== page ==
As Christmas fast approaches and you are drawing up a shopping list of seasonal gifts, you may not realise that many of the choices you will make will be influenced by the ancient Greeks.
"We still revert to centuries-old gender stereotypes when deciding what to buy," said Dr Richard Hawley from the Classics Department at Royal Holloway.
Indeed, many examples of this will be seen this Christmas, with dolls and princess outfits for girls and action figures and mini tool kits for the boys.
"In classical Greece and Rome girls had their own clay dolls, with tiny gold rings on their fingers, not that different from today's Barbie. These prepared girls for their role as passive objects of male desire, wearing clothes and jewellery that signified their family's wealth.
"For the boys, there were ancient action figures - the souvenirs that could be bought from the Roman arena in the shape of popular gladiators, the WWF celebrities of their day. These were the role models who growing boys looked up to", Dr Hawley added.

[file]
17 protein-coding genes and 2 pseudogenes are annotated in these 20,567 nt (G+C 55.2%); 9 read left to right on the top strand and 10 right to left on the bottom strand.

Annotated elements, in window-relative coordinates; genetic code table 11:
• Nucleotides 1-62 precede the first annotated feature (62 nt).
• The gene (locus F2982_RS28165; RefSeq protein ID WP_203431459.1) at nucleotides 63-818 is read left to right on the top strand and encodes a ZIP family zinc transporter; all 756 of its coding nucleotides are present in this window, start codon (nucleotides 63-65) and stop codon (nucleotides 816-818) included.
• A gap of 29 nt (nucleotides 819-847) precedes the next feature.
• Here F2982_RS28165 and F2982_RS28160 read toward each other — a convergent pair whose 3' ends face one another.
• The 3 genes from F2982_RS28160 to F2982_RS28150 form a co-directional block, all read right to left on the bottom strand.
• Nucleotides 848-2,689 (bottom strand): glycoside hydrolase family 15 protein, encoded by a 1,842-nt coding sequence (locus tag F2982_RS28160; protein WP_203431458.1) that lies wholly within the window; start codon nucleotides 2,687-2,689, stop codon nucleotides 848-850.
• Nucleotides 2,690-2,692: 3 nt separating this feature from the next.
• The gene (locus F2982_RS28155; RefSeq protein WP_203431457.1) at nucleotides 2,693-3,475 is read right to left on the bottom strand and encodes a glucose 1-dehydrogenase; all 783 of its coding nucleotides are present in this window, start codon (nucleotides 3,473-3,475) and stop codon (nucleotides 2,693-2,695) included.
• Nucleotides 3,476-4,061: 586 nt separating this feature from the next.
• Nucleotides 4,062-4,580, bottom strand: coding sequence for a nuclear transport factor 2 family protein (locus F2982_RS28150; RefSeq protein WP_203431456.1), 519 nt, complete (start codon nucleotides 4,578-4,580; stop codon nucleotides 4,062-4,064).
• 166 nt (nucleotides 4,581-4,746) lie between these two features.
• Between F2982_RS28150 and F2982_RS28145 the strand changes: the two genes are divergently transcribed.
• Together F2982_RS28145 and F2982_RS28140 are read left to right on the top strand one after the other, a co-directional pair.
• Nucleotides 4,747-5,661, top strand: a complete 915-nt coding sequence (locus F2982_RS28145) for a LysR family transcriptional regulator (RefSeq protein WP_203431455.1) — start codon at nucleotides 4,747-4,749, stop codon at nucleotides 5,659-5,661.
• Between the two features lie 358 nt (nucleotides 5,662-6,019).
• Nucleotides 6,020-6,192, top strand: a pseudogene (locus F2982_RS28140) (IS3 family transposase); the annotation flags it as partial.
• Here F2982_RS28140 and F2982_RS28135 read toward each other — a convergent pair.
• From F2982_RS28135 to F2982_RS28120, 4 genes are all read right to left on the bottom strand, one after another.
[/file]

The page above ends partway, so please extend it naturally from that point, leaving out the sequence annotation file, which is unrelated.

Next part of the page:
Citing gift catalogues that often divide presents into 'his' and 'hers' sections, Dr Hawley argues that our sense of gender equality seems to fade away during the holiday season.
"When it comes to Christmas and the marketing of gifts, particularly for children, we seem to revert back to the 'old' times", he said. "What people may not realise, though, is how far back these traditions really go!"
Explore further: Will rapprochement mean new research collaborations between Cuba and the U.S.?